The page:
by [Vietnam War Literature] Herr, Michael.
A Fine tight unread copy in a Fine bright unclipped dust jacket. Michael Herr went to Vietnam in 1967 virtually unknown as a writer but, armed with press credentials for Esquire Magazine, he quickly rose above the crowd of writers covering the war with his brilliant, unorthodox prose. Herr's six extended pieces in this collection capture the war and its participants like no other writer except for Tim O'Brian in his equally masterful "The Things They Carried." Herr was one of the original Gonzo New Journalists in the company of such literary trail-cutters as Hunter S Thompson, Tom Wolfe, Truman Capote and Gay Talese. Herr when not imbedded on numerous marine and army operations spent many off hours in the company of three other flamboyant correspondents: Tim Page, Dana Stone and Sean Flynn (Errol Flynn's son). Photographer Page would survive his experience in Vietnam but in 1970, while traveling by motorcycle in Cambodia, Flynn and Dana Stone (on assignment for Time magazine and CBS News respectively) were captured by communist guerrillas at a roadblock on Highway One. They were never heard from again and their remains have never been found. Herr found himself in as much danger as the soldiers he set out to document in a war that was more disillusioning than understandable. He was with the marines during the prolonged siege of Khe Sanh and most effectively captured the hallucinatory madness of the battle. "Dispatches" is as good as (war) writing gets; Herr puts the reader right where he is, so that his experience becomes yours which is about as close as most people would ever want to get to the real thing.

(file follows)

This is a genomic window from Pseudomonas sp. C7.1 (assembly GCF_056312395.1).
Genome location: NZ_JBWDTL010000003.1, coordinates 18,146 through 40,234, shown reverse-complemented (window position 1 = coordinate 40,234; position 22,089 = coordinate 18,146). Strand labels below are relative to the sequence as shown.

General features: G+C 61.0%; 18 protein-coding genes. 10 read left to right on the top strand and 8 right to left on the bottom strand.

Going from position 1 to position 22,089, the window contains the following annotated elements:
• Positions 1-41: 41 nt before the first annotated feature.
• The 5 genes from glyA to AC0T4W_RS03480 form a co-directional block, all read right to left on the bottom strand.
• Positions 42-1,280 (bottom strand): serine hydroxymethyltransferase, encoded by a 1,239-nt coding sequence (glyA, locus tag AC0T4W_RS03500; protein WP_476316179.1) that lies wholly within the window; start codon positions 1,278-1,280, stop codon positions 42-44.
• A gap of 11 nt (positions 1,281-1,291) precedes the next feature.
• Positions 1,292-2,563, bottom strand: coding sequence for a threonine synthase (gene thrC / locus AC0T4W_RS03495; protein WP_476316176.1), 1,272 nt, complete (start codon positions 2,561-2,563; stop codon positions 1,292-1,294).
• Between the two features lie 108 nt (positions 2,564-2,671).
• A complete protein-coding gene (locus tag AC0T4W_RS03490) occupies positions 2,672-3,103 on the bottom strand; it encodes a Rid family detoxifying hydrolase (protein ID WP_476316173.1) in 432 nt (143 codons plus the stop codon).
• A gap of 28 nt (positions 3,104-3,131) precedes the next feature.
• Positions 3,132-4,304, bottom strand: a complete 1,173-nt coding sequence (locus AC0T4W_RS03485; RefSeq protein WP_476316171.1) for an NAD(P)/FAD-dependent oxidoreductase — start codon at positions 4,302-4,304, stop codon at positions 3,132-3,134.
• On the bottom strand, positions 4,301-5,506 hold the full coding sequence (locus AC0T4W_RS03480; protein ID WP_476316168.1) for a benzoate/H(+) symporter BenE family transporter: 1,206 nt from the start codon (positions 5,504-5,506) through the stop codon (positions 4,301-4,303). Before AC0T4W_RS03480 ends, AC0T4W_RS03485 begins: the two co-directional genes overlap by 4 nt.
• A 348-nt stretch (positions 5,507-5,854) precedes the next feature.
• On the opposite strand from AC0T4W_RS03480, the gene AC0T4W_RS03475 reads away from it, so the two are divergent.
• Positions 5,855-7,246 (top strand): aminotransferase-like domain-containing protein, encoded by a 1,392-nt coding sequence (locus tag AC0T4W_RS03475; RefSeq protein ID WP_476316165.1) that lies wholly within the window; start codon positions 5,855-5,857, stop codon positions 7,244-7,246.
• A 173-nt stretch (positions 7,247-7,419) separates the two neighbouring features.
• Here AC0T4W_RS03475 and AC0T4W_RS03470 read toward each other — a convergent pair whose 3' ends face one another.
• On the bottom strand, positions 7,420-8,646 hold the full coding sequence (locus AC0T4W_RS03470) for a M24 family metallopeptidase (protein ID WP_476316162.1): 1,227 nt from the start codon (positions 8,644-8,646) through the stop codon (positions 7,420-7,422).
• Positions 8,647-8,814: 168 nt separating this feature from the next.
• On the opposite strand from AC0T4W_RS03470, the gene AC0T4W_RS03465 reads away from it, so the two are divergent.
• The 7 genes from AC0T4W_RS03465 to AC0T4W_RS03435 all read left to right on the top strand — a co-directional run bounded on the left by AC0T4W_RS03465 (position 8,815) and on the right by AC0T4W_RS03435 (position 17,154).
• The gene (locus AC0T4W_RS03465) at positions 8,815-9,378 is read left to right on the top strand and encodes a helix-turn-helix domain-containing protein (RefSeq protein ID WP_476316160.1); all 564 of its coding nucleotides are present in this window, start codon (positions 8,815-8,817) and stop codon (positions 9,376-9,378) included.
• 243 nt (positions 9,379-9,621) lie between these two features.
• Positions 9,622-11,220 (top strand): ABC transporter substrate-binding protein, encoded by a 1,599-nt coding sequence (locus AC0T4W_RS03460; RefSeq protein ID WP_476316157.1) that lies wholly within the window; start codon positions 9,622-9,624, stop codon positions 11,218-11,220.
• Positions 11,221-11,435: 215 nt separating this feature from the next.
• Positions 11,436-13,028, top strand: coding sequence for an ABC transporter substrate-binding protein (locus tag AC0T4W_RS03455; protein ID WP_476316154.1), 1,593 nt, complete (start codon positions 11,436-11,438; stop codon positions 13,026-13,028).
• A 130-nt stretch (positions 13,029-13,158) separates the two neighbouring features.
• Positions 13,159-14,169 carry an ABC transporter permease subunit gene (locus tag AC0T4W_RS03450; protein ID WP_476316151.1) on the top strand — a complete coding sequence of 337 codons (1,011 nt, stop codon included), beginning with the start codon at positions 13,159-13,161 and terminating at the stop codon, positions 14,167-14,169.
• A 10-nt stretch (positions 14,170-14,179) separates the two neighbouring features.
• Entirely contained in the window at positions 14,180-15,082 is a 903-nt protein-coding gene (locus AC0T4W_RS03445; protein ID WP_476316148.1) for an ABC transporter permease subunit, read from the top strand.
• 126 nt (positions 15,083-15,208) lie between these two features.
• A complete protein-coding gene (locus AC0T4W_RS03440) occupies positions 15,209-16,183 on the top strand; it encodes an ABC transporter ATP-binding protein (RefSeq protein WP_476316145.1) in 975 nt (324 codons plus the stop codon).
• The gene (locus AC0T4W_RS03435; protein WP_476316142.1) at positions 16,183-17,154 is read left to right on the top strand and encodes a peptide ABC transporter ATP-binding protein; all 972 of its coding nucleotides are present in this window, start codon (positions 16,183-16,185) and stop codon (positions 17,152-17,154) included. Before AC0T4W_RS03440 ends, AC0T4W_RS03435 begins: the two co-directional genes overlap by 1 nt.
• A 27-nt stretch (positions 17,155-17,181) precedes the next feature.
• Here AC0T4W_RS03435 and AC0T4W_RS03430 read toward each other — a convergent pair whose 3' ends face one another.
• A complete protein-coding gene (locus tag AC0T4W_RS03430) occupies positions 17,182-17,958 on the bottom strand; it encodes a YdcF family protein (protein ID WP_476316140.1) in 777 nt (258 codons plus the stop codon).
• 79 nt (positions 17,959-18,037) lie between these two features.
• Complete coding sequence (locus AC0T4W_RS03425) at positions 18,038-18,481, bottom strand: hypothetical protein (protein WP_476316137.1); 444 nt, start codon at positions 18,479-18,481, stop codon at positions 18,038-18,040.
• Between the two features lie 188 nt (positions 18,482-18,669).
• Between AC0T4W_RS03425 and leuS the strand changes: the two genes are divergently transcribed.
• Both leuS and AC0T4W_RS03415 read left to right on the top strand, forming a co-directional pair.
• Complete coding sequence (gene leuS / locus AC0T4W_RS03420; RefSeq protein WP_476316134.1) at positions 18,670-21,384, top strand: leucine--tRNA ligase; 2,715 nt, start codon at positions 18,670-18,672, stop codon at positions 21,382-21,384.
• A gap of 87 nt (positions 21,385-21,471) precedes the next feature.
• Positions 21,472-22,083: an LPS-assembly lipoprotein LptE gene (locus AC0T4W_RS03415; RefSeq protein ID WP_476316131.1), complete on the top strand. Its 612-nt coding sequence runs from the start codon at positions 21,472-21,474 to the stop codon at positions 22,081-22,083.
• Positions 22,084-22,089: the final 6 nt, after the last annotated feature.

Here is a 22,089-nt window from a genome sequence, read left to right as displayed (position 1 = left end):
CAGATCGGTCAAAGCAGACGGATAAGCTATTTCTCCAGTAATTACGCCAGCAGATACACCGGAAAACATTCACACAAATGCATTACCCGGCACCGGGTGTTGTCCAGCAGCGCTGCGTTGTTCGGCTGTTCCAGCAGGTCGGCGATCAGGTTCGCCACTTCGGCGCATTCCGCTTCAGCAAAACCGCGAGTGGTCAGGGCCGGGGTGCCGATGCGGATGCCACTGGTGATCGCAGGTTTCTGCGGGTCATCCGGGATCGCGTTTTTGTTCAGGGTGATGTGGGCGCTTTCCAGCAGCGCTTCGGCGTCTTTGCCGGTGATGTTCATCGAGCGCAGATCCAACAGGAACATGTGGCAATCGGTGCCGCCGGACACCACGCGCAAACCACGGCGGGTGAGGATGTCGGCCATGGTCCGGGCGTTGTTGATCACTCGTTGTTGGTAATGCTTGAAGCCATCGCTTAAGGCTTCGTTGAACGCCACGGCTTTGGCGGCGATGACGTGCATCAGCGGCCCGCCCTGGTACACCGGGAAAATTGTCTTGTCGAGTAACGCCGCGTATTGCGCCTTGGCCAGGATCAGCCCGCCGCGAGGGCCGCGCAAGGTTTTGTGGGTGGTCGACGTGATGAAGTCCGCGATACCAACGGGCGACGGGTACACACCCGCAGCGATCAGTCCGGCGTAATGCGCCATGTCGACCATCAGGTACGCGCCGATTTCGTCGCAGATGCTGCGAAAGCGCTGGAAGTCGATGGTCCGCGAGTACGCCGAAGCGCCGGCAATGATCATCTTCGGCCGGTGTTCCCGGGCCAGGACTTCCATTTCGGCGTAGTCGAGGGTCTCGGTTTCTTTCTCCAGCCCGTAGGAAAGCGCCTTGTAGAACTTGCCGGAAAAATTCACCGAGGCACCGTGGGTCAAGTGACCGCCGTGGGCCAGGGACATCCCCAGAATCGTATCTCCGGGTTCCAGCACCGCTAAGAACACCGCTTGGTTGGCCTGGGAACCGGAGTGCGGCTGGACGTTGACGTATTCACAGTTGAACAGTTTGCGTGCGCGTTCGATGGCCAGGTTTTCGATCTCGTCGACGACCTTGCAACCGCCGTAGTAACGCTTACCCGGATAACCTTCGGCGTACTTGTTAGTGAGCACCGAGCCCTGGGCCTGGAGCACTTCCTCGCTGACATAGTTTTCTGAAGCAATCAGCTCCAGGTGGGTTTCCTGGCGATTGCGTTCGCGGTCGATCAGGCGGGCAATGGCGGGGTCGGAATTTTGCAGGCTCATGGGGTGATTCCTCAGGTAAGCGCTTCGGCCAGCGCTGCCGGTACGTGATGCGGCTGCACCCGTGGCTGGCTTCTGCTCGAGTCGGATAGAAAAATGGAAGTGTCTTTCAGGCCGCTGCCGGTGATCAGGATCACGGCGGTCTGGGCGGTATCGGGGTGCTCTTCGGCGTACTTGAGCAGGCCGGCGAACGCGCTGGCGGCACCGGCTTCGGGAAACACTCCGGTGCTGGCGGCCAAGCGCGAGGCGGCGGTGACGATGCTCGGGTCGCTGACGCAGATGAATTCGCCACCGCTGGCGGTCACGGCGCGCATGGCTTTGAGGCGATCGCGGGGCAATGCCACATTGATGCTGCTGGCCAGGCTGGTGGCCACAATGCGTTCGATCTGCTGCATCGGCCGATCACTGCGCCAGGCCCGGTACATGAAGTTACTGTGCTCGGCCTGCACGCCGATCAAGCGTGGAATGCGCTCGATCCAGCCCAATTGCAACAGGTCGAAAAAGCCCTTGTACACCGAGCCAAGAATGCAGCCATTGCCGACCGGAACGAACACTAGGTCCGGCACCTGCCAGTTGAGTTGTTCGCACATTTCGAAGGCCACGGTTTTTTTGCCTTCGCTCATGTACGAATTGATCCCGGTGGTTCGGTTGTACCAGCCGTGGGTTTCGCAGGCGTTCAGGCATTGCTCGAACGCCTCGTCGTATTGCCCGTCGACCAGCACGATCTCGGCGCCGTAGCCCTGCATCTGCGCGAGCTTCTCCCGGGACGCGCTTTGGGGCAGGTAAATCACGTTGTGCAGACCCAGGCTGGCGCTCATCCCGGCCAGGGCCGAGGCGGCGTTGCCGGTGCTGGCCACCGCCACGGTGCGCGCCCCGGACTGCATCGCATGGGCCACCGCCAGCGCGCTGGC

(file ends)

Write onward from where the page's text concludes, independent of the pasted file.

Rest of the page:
Edition: First Printing of the First UK Edition
Book Id: 23045